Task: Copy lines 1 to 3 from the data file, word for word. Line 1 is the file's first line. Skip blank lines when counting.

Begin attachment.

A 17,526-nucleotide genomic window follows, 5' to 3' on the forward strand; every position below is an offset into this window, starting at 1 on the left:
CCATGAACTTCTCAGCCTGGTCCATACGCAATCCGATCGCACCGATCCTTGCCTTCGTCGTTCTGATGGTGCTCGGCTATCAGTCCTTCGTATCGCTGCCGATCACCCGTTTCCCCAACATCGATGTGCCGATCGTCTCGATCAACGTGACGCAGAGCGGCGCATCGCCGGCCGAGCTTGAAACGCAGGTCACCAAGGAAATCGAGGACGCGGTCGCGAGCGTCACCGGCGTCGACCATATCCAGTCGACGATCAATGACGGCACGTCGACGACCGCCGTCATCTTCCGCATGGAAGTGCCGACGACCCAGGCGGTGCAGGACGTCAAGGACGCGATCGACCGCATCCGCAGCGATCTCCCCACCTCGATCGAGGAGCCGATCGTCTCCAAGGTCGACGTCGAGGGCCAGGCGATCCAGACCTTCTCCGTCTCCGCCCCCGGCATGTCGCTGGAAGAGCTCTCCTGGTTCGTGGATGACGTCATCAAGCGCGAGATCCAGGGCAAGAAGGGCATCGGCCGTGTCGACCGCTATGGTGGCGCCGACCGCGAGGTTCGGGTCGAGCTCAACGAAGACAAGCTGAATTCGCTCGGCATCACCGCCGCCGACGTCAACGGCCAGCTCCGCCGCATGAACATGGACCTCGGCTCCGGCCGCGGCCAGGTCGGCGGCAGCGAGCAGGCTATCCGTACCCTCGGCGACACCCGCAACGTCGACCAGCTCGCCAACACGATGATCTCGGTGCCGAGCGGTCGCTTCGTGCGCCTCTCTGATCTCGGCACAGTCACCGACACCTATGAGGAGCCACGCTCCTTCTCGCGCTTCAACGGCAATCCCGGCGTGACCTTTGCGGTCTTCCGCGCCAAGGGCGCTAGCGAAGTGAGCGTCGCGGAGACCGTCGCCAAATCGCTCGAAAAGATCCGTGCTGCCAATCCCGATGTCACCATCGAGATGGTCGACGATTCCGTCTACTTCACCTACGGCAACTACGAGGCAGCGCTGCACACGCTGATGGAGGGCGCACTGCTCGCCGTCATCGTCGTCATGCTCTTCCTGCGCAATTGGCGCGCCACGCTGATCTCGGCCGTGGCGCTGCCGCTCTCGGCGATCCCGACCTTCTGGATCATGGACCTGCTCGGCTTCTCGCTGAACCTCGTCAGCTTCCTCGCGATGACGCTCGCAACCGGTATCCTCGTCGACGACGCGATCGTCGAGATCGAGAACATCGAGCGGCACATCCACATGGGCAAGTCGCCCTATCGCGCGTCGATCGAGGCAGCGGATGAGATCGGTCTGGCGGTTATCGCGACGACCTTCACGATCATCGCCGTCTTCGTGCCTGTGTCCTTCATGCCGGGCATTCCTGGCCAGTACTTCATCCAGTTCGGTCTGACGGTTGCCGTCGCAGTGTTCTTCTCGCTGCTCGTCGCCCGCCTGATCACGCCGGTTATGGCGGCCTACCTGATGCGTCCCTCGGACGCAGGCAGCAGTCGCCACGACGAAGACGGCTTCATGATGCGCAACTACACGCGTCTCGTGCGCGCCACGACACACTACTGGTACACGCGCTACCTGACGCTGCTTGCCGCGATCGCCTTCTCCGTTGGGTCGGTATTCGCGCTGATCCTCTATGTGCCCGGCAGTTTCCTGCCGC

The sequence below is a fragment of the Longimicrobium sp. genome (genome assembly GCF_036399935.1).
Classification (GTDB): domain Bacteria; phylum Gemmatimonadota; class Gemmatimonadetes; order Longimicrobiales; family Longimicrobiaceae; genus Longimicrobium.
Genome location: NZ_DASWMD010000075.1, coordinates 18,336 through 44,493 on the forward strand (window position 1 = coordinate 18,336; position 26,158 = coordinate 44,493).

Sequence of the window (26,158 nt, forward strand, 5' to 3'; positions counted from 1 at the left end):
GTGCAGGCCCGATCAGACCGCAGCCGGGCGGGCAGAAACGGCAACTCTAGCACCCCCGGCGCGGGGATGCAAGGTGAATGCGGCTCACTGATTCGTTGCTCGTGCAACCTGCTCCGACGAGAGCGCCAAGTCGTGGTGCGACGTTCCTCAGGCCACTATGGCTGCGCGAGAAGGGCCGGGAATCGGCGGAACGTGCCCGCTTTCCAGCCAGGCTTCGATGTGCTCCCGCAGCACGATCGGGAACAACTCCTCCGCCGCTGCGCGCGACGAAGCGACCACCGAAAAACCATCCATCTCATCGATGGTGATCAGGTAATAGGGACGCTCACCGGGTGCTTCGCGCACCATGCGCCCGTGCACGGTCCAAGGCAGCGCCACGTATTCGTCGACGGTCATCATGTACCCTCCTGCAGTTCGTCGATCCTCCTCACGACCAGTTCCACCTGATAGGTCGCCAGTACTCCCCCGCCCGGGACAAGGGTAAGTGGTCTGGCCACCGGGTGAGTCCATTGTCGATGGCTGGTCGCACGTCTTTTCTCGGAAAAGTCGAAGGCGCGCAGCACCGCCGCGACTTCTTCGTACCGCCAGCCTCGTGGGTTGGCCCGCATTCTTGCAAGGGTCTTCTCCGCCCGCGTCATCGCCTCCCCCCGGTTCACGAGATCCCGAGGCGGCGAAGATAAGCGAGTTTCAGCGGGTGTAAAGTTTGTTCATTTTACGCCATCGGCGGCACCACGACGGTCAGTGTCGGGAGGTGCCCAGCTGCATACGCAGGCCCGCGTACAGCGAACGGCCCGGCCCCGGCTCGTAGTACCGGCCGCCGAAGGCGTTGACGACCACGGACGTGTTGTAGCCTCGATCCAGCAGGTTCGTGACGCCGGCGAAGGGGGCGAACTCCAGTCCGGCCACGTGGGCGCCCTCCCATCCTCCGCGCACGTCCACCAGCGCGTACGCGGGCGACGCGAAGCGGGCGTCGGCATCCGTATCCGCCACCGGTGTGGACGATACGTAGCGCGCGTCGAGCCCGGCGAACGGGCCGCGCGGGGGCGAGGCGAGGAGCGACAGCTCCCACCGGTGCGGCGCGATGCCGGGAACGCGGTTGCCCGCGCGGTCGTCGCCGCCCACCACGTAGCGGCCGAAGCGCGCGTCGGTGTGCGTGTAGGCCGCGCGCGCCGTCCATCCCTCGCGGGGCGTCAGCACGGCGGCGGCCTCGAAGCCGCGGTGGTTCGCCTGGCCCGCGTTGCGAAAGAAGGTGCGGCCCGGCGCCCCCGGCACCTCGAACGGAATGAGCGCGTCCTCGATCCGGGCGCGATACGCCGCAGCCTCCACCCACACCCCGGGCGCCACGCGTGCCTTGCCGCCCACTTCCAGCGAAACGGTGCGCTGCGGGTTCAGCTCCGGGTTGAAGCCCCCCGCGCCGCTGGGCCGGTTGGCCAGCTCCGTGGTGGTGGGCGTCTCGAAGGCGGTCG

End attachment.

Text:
A 17,526-nucleotide genomic window follows, 5' to 3' on the forward strand; every position below is an offset into this window, starting at 1 on the left:
CCATGAACTTCTCAGCCTGGTCCATACGCAATCCGATCGCACCGATCCTTGCCTTCGTCGTTCTGATGGTGCTCGGCTATCAGTCCTTCGTATCGCTGCCGATCACCCGTTTCCCCAACATCGATGTGCCGATCGTCTCGATCAACGTGACGCAGAGCGGCGCATCGCCGGCCGAGCTTGAAACGCAGGTCACCAAGGAAATCGAGGACGCGGTCGCGAGCGTCACCGGCGTCGACCATATCCAGTCGACGATCAATGACGGCACGTCGACGACCGCCGTCATCTTCCGCATGGAAGTGCCGACGACCCAGGCGGTGCAGGACGTCAAGGACGCGATCGACCGCATCCGCAGCGATCTCCCCACCTCGATCGAGGAGCCGATCGTCTCCAAGGTCGACGTCGAGGGCCAGGCGATCCAGACCTTCTCCGTCTCCGCCCCCGGCATGTCGCTGGAAGAGCTCTCCTGGTTCGTGGATGACGTCATCAAGCGCGAGATCCAGGGCAAGAAGGGCATCGGCCGTGTCGACCGCTATGGTGGCGCCGACCGCGAGGTTCGGGTCGAGCTCAACGAAGACAAGCTGAATTCGCTCGGCATCACCGCCGCCGACGTCAACGGCCAGCTCCGCCGCATGAACATGGACCTCGGCTCCGGCCGCGGCCAGGTCGGCGGCAGCGAGCAGGCTATCCGTACCCTCGGCGACACCCGCAACGTCGACCAGCTCGCCAACACGATGATCTCGGTGCCGAGCGGTCGCTTCGTGCGCCTCTCTGATCTCGGCACAGTCACCGACACCTATGAGGAGCCACGCTCCTTCTCGCGCTTCAACGGCAATCCCGGCGTGACCTTTGCGGTCTTCCGCGCCAAGGGCGCTAGCGAAGTGAGCGTCGCGGAGACCGTCGCCAAATCGCTCGAAAAGATCCGTGCTGCCAATCCCGATGTCACCATCGAGATGGTCGACGATTCCGTCTACTTCACCTACGGCAACTACGAGGCAGCGCTGCACACGCTGATGGAGGGCGCACTGCTCGCCGTCATCGTCGTCATGCTCTTCCTGCGCAATTGGCGCGCCACGCTGATCTCGGCCGTGGCGCTGCCGCTCTCGGCGATCCCGACCTTCTGGATCATGGACCTGCTCGGCTTCTCGCTGAACCTCGTCAGCTTCCTCGCGATGACGCTCGCAACCGGTATCCTCGTCGACGACGCGATCGTCGAGATCGAGAACATCGAGCGGCACATCCACATGGGCAAGTCGCCCTATCGCGCGTCGATCGAGGCAGCGGATGAGATCGGTCTGGCGGTTATCGCGACGACCTTCACGATCATCGCCGTCTTCGTGCCTGTGTCCTTCATGCCGGGCATTCCTGGCCAGTACTTCATCCAGTTCGGTCTGACGGTTGCCGTCGCAGTGTTCTTCTCGCTGCTCGTCGCCCGCCTGATCACGCCGGTTATGGCGGCCTACCTGATGCGTCCCTCGGACGCAGGCAGCAGTCGCCACGACGAAGACGGCTTCATGATGCGCAACTACACGCGTCTCGTGCGCGCCACGACACACTACTGGTACACGCGCTACCTGACGCTGCTTGCCGCGATCGCCTTCTCCGTTGGGTCGGTATTCGCGCTGATCCTCTATGTGCCCGGCAGTTTCCTGCCGC

The sequence below is a fragment of the Longimicrobium sp. genome (genome assembly GCF_036399935.1).